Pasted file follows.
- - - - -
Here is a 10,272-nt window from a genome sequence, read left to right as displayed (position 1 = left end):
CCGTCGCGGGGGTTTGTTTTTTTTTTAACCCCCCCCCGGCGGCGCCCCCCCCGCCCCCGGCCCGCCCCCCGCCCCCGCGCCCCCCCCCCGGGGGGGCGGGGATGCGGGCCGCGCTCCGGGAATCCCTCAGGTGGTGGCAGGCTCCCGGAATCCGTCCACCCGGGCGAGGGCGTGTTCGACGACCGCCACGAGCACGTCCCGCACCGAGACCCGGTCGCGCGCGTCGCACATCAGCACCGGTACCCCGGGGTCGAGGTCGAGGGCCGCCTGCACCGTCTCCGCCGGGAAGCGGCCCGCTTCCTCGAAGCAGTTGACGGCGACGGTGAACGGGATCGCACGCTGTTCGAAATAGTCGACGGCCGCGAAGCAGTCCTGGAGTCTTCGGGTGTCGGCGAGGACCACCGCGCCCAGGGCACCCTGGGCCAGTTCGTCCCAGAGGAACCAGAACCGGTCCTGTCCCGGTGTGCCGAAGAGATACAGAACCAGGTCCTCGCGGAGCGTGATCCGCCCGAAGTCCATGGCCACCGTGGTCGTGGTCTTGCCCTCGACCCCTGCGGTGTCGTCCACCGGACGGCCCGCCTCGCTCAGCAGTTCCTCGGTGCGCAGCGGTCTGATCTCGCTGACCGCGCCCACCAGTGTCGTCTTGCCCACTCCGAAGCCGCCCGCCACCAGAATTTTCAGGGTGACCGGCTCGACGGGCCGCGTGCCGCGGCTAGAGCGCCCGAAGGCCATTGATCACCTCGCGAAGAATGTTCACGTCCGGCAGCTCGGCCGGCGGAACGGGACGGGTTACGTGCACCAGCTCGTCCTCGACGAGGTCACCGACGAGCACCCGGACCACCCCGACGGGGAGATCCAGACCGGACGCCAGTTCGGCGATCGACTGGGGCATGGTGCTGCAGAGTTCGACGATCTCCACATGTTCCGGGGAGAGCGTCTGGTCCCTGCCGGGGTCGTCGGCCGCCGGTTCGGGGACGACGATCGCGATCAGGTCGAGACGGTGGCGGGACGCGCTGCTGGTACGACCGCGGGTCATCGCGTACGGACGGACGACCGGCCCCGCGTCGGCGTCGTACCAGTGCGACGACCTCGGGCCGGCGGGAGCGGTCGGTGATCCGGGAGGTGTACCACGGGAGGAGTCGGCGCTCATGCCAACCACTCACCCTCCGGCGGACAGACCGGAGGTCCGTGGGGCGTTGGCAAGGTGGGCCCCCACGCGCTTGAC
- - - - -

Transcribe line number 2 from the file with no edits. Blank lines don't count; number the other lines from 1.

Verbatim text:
CCGTCGCGGGGGTTTGTTTTTTTTTTAACCCCCCCCCGGCGGCGCCCCCCCCGCCCCCGGCCCGCCCCCCGCCCCCGCGCCCCCCCCCCGGGGGGGCGGGGATGCGGGCCGCGCTCCGGGAATCCCTCAGGTGGTGGCAGGCTCCCGGAATCCGTCCACCCGGGCGAGGGCGTGTTCGACGACCGCCACGAGCACGTCCCGCACCGAGACCCGGTCGCGCGCGTCGCACATCAGCACCGGTACCCCGGGGTCGAGGTCGAGGGCCGCCTGCACCGTCTCCGCCGGGAAGCGGCCCGCTTCCTCGAAGCAGTTGACGGCGACGGTGAACGGGATCGCACGCTGTTCGAAATAGTCGACGGCCGCGAAGCAGTCCTGGAGTCTTCGGGTGTCGGCGAGGACCACCGCGCCCAGGGCACCCTGGGCCAGTTCGTCCCAGAGGAACCAGAACCGGTCCTGTCCCGGTGTGCCGAAGAGATACAGAACCAGGTCCTCGCGGAGCGTGATCCGCCCGAAGTCCATGGCCACCGTGGTCGTGGTCTTGCCCTCGACCCCTGCGGTGTCGTCCACCGGACGGCCCGCCTCGCTCAGCAGTTCCTCGGTGCGCAGCGGTCTGATCTCGCTGACCGCGCCCACCAGTGTCGTCTTGCCCACTCCGAAGCCGCCCGCCACCAGAATTTTCAGGGTGACCGGCTCGACGGGCCGCGTGCCGCGGCTAGAGCGCCCGAAGGCCATTGATCACCTCGCGAAGAATGTTCACGTCCGGCAGCTCGGCCGGCGGAACGGGACGGGTTACGTGCACCAGCTCGTCCTCGACGAGGTCACCGACGAGCACCCGGACCACCCCGACGGGGAGATCCAGACCGGACGCCAGTTCGGCGATCGACTGGGGCATGGTGCTGCAGAGTTCGACGATCTCCACATGTTCCGGGGAGAGCGTCTGGTCCCTGCCGGGGTCGTCGGCCGCCGGTTCGGGGACGACGATCGCGATCAGGTCGAGACGGTGGCGGGACGCGCTGCTGGTACGACCGCGGGTCATCGCGTACGGACGGACGACCGGCCCCGCGTCGGCGTCGTACCAGTGCGACGACCTCGGGCCGGCGGGAGCGGTCGGTGATCCGGGAGGTGTACCACGGGAGGAGTCGGCGCTCATGCCAACCACTCACCCTCCGGCGGACAGACCGGAGGTCCGTGGGGCGTTGGCAAGGTGGGCCCCCACGCGCTTGAC